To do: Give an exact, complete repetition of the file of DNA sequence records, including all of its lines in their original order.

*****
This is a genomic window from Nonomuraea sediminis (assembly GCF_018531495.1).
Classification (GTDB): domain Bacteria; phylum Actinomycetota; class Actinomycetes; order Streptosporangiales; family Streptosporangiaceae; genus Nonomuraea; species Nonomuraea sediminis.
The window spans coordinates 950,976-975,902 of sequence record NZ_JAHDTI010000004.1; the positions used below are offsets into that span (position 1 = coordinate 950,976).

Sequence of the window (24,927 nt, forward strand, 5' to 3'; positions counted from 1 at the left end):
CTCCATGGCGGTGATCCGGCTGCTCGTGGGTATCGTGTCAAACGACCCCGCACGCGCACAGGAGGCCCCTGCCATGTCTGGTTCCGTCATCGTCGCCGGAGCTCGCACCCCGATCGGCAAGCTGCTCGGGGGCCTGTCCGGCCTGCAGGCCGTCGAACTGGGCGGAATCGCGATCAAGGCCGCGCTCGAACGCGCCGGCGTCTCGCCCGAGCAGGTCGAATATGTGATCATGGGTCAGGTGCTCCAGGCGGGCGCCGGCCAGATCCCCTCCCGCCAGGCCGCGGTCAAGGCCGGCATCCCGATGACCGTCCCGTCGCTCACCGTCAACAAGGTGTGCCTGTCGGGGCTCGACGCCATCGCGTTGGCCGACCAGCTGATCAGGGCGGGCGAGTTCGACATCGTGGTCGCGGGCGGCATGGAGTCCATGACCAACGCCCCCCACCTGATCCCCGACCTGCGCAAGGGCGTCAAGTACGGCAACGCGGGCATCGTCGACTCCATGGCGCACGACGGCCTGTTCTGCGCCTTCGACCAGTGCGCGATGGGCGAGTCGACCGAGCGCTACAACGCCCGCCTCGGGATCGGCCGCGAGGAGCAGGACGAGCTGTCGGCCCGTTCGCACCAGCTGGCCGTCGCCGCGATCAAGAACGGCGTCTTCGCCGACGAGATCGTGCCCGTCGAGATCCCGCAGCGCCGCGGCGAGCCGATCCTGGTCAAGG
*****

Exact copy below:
This is a genomic window from Nonomuraea sediminis (assembly GCF_018531495.1).
Classification (GTDB): domain Bacteria; phylum Actinomycetota; class Actinomycetes; order Streptosporangiales; family Streptosporangiaceae; genus Nonomuraea; species Nonomuraea sediminis.
The window spans coordinates 950,976-975,902 of sequence record NZ_JAHDTI010000004.1; the positions used below are offsets into that span (position 1 = coordinate 950,976).

Sequence of the window (24,927 nt, forward strand, 5' to 3'; positions counted from 1 at the left end):
CTCCATGGCGGTGATCCGGCTGCTCGTGGGTATCGTGTCAAACGACCCCGCACGCGCACAGGAGGCCCCTGCCATGTCTGGTTCCGTCATCGTCGCCGGAGCTCGCACCCCGATCGGCAAGCTGCTCGGGGGCCTGTCCGGCCTGCAGGCCGTCGAACTGGGCGGAATCGCGATCAAGGCCGCGCTCGAACGCGCCGGCGTCTCGCCCGAGCAGGTCGAATATGTGATCATGGGTCAGGTGCTCCAGGCGGGCGCCGGCCAGATCCCCTCCCGCCAGGCCGCGGTCAAGGCCGGCATCCCGATGACCGTCCCGTCGCTCACCGTCAACAAGGTGTGCCTGTCGGGGCTCGACGCCATCGCGTTGGCCGACCAGCTGATCAGGGCGGGCGAGTTCGACATCGTGGTCGCGGGCGGCATGGAGTCCATGACCAACGCCCCCCACCTGATCCCCGACCTGCGCAAGGGCGTCAAGTACGGCAACGCGGGCATCGTCGACTCCATGGCGCACGACGGCCTGTTCTGCGCCTTCGACCAGTGCGCGATGGGCGAGTCGACCGAGCGCTACAACGCCCGCCTCGGGATCGGCCGCGAGGAGCAGGACGAGCTGTCGGCCCGTTCGCACCAGCTGGCCGTCGCCGCGATCAAGAACGGCGTCTTCGCCGACGAGATCGTGCCCGTCGAGATCCCGCAGCGCCGCGGCGAGCCGATCCTGGTCAAGG